Of course the name ‘Kathmandu’ still had not emerged in those far off days. After the waters of the lake had completely drained, leaving behind immensely fertile land, Manjushri’s disciples flocked to live in such an auspicious place, resulting in the bodhisattva founding a city or citadel—or possibly a great vihara or monastery—for them. Some say it was at the confluence of two holy rivers—the Bagmati and the Vishnumati—where Teku is today; others that it was in the vicinity of Balaju, and thus right at the foot of Sengu Hill. Either way, it was supposedly constructed in the shape of the sword with which he had cleft the mountains to create the four gorges.
Manjushri named the place he had founded Manju Pattana (‘Pleasing or Beautiful City’) and enthroned one of his devotees, Dharmakara, as king. He is then accredited with teaching the people all the basics of civilization: farming and animal husbandry; culture and religious rituals; respect for the spirits of the forest so they could be propitiated before felling trees for timber; carpentry and the art of wood carving; and the use of red clay from the Valley floor to form and bake bricks with which to build simple yet strong dwellings. According to legend, he even instructed them in how to make roof tiles that resembled the scales of a naga; how to place dragon heads at the roof corners; and how to adorn the cornices with fabulous beasts, all for the sake of immortalizing the fact that the Valley had emerged from a primordial lake. And last but definitely not least, he instructed the people in the art of metallurgy: gold, silver and bronze.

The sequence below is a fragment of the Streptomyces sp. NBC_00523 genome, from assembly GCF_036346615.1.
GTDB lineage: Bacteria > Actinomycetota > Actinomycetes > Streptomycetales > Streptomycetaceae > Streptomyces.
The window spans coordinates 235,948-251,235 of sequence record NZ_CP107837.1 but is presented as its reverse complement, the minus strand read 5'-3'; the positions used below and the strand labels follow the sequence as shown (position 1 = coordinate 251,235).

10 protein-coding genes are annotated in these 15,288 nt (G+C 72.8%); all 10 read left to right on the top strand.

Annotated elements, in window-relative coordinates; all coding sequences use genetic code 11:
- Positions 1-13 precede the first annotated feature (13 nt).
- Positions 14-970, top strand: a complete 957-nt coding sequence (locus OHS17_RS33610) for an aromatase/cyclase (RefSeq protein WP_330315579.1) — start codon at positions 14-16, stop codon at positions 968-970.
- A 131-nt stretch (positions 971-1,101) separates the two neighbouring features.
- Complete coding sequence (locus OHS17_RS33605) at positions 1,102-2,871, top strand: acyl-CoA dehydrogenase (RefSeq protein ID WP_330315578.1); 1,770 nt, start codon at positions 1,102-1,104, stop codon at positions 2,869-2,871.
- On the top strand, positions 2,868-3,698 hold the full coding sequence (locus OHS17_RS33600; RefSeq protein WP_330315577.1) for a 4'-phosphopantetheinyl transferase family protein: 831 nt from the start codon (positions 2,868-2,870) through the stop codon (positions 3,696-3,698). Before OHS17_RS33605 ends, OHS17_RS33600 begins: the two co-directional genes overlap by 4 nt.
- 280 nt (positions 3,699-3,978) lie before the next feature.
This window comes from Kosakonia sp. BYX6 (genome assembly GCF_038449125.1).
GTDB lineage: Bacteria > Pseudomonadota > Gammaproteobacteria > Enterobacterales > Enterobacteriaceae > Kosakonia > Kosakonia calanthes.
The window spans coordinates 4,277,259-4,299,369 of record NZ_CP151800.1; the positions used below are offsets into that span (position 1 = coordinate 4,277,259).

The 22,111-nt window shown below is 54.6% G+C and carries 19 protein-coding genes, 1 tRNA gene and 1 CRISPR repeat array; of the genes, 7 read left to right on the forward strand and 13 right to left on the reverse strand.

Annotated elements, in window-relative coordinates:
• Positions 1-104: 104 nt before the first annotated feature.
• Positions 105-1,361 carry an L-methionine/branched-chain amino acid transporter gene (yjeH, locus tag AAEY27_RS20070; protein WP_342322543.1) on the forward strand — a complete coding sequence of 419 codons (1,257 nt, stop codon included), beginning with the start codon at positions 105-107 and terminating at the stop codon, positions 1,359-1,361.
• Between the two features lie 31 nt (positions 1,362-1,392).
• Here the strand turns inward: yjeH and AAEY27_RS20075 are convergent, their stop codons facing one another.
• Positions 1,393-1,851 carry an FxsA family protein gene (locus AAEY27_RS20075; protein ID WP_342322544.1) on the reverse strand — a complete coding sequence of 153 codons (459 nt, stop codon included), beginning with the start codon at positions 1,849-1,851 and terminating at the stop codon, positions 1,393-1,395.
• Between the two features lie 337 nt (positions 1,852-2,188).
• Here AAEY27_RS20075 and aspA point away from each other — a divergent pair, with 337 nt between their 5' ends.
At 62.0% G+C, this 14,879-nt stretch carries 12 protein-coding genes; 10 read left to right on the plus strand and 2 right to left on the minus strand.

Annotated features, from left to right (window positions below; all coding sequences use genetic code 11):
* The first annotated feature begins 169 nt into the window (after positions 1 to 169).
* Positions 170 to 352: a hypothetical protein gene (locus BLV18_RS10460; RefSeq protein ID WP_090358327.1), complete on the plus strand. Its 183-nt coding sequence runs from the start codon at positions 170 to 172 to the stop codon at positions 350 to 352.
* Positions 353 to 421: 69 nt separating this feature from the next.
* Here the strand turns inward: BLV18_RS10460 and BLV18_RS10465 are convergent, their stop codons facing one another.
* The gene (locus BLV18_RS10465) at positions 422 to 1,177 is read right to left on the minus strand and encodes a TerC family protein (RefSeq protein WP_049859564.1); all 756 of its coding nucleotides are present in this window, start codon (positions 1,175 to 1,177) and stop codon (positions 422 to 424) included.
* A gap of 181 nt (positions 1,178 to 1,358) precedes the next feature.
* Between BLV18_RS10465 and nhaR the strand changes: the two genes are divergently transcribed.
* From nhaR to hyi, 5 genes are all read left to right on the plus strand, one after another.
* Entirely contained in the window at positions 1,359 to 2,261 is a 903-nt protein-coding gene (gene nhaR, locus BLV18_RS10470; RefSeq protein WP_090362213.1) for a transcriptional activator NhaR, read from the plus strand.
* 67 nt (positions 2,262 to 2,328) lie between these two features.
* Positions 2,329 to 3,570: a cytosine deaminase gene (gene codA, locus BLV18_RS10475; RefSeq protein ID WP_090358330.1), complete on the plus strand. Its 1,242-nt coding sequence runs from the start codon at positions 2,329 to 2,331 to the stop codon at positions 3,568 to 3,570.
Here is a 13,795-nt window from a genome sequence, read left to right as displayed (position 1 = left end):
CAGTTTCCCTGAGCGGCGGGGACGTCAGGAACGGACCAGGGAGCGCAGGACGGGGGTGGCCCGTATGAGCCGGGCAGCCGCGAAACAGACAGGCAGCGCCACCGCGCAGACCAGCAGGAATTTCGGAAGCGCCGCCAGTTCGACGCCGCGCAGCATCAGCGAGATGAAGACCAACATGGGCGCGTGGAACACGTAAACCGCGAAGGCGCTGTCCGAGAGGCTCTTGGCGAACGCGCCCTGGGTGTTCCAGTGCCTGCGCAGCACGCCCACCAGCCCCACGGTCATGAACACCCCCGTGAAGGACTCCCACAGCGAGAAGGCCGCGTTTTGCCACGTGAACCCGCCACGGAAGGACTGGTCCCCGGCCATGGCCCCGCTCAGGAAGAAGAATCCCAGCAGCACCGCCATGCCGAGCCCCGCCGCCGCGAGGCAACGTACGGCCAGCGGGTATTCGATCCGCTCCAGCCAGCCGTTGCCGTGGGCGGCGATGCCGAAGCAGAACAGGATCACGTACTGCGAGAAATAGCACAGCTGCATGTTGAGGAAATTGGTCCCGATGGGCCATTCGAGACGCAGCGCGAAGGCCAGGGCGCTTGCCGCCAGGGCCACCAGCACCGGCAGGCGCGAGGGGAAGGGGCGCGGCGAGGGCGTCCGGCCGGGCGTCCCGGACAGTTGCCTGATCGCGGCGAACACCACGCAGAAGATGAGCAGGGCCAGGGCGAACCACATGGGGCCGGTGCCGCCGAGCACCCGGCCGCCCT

One can only assume that ascribing all this to Manjushri is a way of accounting, through myth, for the burgeoning of the new and rich culture which historically emerged here, especially the religious culture, in which temples were adorned with elaborately carved friezes of Buddhas and bodhisattvas, while the exquisite images of the gods themselves were cast in gleaming bronze.
After completing his mammoth tasks of creating the Valley, peopling it with his devotees and equipping them with the skills needed to establish a great civilization, Manjushri was finally ready to return to his abode in Wu-tai-shan, but only after enshrining an image of himself on the western side of Sengu Hill, specifically known to this day as Manjushri Hill.
He left behind him a blessed realm that in future centuries attracted the deities of the Himalayas to come and dwell awhile among its inhabitants as well as renowned tantric masters like Guru Rinpoche (Padmasambhava) who encountered his future consort, Shakyadevi, at Swayambhu.
‘Om ah ra pa tsa na dhi’: ‘Amidst the chaos, everything is pure by nature’ is Manjushri’s potent mantra. One can only wonder what Manjushri would make of the current state of chaos in the Kathmandu Valley were he to return today, and if he would still be able to identify its inherent pure soul.
All photos by the author except the google earth photo.